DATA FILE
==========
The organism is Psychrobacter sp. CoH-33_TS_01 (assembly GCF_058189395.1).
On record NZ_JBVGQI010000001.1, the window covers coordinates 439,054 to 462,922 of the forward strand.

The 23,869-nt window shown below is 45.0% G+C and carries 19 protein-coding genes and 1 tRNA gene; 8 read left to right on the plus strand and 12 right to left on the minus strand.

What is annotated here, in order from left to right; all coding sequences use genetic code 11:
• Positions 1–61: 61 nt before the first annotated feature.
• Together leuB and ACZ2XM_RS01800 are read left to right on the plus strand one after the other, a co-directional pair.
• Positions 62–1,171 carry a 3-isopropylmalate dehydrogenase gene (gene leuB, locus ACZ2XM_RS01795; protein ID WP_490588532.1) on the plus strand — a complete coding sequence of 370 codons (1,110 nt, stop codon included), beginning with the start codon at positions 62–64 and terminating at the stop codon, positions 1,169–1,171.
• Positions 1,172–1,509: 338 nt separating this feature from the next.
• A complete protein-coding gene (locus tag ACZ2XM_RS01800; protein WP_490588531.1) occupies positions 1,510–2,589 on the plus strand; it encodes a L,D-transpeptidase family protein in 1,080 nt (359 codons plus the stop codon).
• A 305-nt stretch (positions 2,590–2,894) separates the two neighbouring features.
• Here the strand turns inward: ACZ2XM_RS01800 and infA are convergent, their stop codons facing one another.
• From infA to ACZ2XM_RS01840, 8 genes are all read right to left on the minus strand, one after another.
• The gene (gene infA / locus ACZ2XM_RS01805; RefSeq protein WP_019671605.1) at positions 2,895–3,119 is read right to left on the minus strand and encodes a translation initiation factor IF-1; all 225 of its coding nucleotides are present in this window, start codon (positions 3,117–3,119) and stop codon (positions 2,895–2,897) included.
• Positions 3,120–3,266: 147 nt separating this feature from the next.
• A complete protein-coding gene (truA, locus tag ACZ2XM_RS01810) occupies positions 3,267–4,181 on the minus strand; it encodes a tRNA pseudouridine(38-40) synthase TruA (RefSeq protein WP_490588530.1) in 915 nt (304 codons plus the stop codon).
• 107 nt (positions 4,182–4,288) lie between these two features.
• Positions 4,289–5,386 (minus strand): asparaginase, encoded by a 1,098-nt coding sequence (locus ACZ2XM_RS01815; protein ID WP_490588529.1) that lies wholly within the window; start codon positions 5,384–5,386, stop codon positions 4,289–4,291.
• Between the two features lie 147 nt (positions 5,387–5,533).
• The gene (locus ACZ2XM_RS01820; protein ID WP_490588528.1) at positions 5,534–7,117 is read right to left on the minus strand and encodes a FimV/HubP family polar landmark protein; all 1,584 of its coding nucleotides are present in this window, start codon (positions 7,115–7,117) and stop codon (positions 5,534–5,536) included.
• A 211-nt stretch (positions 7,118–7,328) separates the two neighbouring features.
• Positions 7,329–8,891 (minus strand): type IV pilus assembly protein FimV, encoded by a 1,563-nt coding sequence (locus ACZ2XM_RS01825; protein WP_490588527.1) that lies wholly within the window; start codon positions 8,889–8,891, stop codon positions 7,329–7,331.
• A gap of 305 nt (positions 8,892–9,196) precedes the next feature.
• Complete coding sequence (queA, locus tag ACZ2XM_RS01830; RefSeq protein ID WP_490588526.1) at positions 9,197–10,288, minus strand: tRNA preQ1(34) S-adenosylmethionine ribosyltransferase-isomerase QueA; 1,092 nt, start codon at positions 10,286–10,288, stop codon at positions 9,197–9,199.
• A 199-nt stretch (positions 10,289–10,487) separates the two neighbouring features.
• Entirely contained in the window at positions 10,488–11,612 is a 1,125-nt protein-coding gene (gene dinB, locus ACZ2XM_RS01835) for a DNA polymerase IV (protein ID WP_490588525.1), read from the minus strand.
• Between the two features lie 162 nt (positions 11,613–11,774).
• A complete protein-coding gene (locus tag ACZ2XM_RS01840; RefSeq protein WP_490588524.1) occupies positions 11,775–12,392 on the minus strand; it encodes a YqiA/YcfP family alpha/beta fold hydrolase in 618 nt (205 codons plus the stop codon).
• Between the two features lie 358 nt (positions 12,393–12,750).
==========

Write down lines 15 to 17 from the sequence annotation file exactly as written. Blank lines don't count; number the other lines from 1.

• A complete protein-coding gene (truA, locus tag ACZ2XM_RS01810) occupies positions 3,267–4,181 on the minus strand; it encodes a tRNA pseudouridine(38-40) synthase TruA (RefSeq protein WP_490588530.1) in 915 nt (304 codons plus the stop codon).
• 107 nt (positions 4,182–4,288) lie between these two features.
• Positions 4,289–5,386 (minus strand): asparaginase, encoded by a 1,098-nt coding sequence (locus ACZ2XM_RS01815; protein ID WP_490588529.1) that lies wholly within the window; start codon positions 5,384–5,386, stop codon positions 4,289–4,291.